Direct cooling is adopted for most high heat load components in SPring-8 beamlines. On the other hand, contact cooling
is employed for some components such as a graphite filter, aluminum filter, mirror, and cryogenic monochromator
silicon crystal. For the thermal design of the contact cooling components, it is important to obtain reliable thermal
contact conductance value. The conductance depends on many parameters such as the surface materials, surface
roughness, flatness of the surface, interstitial materials, temperature of the contact surface, and contact pressure. An
experimental setup is fablicated to measure the conductance at liquid nitrogen temperature and room temperature. The
thermal contact conductance of a Si-Cu interface and that of a Si-In-Cu interface are measured at cryogenic temperature
at contact pressures ranging from 0.1-1.1 MPa. The conductance of an Al-Cu interface and that of a graphite-Cu interface
are measured using gold and silver foils as interstitial materials. The measurements are performed at room temperature
and at pressures ranging from 0.5-4 MPa. The experimental setup and the results obtained are presented.
The performance of the SPring-8 cryogenic cooling system was examined extensively, especially, on the features closely related to the actual experimental situations. The cryogenic cooling system has sufficient cooling capability to handle the permitted highest heat load of 478 W at BL29XUL which equips the SPring-8 standard in-vacuum undulator. The effect of the heat load on the beam profile and the rocking curve width was reasonably small. The rocking curve width with Si 333 diffraction at 18.7 keV was close to the theoretical width 0.86”. Thus the monochromator conserves the good spatial coherence originating from the small source size of the undulator. Mechanical vibrations at frequencies of 30-100 Hz degraded the parallelism between the two monochromator crystals. The angular width of the mechanical vibration was measured to be 0.2” independent of the heat load and the flow rate of the circulating liquid nitrogen. The output intensity was stable and had no drift under any heat load. On the other hand, it took a few hours before the output energy stabilized, when the heat load was increased from 0.135 to 112 W.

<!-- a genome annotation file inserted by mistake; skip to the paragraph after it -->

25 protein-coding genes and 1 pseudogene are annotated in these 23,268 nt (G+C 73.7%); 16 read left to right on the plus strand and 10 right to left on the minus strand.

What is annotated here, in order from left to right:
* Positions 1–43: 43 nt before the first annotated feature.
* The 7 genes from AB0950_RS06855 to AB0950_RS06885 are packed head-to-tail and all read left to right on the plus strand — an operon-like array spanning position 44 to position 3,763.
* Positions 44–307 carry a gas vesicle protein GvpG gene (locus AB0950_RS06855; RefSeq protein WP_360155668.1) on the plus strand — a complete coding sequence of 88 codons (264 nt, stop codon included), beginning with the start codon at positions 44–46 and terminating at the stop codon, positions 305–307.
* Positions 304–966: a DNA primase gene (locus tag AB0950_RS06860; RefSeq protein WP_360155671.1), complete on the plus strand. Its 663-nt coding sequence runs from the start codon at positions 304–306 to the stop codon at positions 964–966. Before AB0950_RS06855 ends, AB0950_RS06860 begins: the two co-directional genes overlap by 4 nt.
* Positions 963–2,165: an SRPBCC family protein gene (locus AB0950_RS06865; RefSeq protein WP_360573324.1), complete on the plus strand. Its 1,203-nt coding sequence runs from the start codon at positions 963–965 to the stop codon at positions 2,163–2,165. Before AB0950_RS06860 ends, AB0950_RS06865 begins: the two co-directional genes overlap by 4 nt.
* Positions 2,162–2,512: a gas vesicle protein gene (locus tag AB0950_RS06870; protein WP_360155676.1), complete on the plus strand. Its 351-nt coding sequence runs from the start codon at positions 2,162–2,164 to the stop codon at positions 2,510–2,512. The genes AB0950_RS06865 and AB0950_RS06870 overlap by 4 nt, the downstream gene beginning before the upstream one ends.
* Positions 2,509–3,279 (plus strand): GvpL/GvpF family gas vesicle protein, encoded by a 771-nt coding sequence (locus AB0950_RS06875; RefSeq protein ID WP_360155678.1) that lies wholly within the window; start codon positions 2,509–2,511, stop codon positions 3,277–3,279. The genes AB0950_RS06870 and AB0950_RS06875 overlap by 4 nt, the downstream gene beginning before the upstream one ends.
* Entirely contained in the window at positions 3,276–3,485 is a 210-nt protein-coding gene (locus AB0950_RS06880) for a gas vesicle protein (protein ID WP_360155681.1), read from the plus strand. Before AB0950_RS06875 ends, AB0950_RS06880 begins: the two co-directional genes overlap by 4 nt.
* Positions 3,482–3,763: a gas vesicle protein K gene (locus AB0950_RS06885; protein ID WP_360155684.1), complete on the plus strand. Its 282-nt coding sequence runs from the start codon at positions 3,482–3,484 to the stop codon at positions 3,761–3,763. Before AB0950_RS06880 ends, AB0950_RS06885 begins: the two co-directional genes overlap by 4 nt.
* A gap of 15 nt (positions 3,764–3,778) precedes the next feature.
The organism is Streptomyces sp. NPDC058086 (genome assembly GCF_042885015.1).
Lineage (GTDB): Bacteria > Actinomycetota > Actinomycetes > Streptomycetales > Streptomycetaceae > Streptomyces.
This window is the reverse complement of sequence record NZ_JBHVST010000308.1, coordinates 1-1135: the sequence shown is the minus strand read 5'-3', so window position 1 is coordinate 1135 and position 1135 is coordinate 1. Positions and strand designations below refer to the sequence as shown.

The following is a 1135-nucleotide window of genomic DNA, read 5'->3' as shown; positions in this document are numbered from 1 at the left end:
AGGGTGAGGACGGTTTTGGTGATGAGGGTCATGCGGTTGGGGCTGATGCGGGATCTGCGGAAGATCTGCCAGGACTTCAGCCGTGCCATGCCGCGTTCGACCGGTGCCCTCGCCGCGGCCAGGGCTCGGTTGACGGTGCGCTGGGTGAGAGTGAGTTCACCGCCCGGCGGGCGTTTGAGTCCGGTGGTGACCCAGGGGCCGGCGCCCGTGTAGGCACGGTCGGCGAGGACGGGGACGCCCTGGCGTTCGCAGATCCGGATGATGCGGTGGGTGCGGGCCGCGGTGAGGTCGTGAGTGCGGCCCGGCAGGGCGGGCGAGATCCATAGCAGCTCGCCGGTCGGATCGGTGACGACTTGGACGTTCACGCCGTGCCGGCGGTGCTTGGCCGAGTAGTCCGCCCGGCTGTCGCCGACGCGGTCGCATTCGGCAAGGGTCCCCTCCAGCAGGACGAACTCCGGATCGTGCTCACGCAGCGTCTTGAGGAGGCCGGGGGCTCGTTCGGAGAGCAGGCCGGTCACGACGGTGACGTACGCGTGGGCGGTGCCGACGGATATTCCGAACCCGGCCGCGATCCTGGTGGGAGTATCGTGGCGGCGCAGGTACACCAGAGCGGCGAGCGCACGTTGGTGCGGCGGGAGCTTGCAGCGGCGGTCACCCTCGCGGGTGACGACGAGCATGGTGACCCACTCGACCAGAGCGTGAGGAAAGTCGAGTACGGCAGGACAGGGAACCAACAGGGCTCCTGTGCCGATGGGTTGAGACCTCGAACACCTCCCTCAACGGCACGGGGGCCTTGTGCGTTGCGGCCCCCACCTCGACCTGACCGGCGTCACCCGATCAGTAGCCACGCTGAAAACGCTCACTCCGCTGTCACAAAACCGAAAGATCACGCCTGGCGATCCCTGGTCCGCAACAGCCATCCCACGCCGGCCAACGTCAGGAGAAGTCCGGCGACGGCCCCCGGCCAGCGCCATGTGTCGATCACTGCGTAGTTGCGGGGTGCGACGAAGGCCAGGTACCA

Most SPring-8 x-ray beamlines are installed double-crystal monochromators that are standardized. For x-ray undulator beamlines where power density of the beam are quite high, rotated-inclined double-crystal geometry is usually adopted, which enlarges the footprint of the incident beam on the crystal surface to reduce the power density. On the other hand, adjustable-inclined double-crystal geometry is adopted for bending-magnet beamlines to extend the available energy range with a limited Bragg angle range. The standardized monochromator mechanism is compatible to both of the geometries, only by changing crystal mounts. Detailed description of the monochromator mechanism is presented.